The impact from any further housing market correction is most likely to come via consumption. Debt servicing remains high, implying a greater cutback in consumption in the event of an economic downturn. Thanks to mortgage-lending regulation, the quality of credit is sound and direct risks to banks via mortgage default appear well contained by their strong capitalisation.

The high share of wholesale bank funding is a concern. The scale of this funding, which is largely through covered bonds, is equivalent to just under 70% of GDP. Substantial cross holding of these bonds within the Norwegian financial sector increases inter-connectedness risks.

copy the linklink copied!Fiscal space is set to increase more slowly in the coming years

Due to a likely slowdown in wealth-fund growth, fiscal non-oil deficits in the coming years will only be able to increase marginally under the fiscal rule. Fiscal pressures will also come from additional spending commitments. These commitments are estimated to cost at least 0.3 percentage points of GDP each year on average. Rising health care and pension costs from population ageing are a significant component. A proposal in early 2019 to fund some public spending through an off-budget channel has illustrated the strong temptation to circumvent the fiscal rule; such proposals should be avoided.

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Figure 3. Non-oil deficits can no longer increase rapidly
Non-oil deficit under 3% rule for wealth fund spending
Figure 3. Non-oil deficits can no longer increase rapidly

Source: Ministry of Finance, 2020 budget.


Managing public finances within the fiscal rule should be achieved primarily through higher labour supply and increased value for money in public spending. There is scope for better public spending in many areas, as identified in the current, and past, Surveys, including through greater influence of cost-benefit analysis on investment decisions. Meanwhile, the tax burden is among the highest in the OECD.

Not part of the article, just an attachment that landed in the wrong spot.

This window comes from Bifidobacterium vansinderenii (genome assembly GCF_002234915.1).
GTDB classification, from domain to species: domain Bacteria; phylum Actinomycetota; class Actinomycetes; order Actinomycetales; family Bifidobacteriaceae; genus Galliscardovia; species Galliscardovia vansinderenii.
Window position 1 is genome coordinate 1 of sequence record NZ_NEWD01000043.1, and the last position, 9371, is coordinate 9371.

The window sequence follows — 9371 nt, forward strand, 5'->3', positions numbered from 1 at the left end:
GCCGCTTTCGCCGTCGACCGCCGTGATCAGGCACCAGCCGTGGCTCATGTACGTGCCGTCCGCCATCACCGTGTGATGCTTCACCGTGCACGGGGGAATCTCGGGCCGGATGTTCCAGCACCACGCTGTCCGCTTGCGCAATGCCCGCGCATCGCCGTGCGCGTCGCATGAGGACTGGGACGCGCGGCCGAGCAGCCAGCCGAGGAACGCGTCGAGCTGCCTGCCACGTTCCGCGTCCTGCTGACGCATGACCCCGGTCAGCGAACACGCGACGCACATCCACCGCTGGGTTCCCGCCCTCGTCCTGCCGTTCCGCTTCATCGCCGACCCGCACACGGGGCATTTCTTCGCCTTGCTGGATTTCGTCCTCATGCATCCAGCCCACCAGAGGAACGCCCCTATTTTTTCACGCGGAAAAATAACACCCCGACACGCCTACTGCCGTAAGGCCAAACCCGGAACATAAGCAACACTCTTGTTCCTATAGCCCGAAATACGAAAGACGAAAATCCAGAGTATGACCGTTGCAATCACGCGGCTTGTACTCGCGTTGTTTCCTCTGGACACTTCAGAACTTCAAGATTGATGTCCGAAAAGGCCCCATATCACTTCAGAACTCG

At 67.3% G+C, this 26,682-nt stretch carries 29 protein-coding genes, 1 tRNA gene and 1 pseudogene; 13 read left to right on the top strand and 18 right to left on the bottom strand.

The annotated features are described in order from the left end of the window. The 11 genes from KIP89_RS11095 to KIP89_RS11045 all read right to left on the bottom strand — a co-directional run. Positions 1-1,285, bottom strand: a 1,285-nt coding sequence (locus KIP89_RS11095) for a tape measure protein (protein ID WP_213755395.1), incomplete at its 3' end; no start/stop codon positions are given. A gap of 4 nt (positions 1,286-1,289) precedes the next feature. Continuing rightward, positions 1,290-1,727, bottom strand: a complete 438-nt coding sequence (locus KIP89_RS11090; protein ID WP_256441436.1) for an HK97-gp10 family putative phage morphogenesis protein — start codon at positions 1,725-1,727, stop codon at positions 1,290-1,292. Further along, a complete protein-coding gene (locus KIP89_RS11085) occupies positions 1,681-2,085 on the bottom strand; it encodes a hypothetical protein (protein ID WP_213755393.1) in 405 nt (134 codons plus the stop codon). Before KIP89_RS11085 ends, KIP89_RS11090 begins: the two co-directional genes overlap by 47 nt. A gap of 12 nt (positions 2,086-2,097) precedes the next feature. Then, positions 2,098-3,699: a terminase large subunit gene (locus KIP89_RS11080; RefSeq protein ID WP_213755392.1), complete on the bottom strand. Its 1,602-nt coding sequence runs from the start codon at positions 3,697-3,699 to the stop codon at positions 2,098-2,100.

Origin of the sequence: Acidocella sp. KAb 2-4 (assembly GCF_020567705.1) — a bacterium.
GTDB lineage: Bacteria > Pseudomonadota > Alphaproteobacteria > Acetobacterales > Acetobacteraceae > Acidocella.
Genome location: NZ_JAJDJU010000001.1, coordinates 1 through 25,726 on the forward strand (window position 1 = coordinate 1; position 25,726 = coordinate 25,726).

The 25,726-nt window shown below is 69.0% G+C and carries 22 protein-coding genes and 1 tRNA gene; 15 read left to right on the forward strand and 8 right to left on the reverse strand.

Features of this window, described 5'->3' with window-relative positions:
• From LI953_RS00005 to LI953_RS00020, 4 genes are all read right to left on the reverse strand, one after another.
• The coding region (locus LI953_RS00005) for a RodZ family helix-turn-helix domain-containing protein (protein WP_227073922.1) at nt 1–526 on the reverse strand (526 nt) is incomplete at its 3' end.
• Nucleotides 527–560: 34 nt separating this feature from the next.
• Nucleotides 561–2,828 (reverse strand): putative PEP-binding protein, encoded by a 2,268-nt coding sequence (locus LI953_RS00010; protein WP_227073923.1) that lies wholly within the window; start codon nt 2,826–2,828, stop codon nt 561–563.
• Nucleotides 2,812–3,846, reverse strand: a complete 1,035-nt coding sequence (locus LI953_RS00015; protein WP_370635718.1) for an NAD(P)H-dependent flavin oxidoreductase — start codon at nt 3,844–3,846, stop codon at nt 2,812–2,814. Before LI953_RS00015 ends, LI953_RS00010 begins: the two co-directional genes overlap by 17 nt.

Reforms to eliminate tax distortions and reduce burdens have been a central pillar of economic policy and good progress has been made. The headline rate of corporate-income tax has been reduced, value-added tax is now more uniform and efforts to tackle base erosion and profit shifting (BEPS) continue. However, tax concessions for owner-occupied property remain too generous and some revenue-raising policies have been reversed. For instance, the government reduced road tolls in response to popular protests.

copy the linklink copied!Productivity growth is low and labour force participation has been slipping

The “Nordic” socio-economic model requires a high productivity business sector and high labour-force participation.

Sustaining high levels of wellbeing requires a high-productivity business sector, which is competitive in a high-wage, high-tax environment. Norway is generally well placed to harness the next generation of digital technology and research and development (R&D) activity is picking up pace. However, policy improvements are still needed, including in insolvency arrangements and sectoral support, notably the extensive support for agriculture.

Norway’s labour market achieves low unemployment, high incomes and good job quality. A narrow wage distribution and high labour-force participation of women are primary drivers of the low levels of income inequality. The system of coordinated annual wage negotiations generally delivers wage awards consistent with macroeconomic conditions.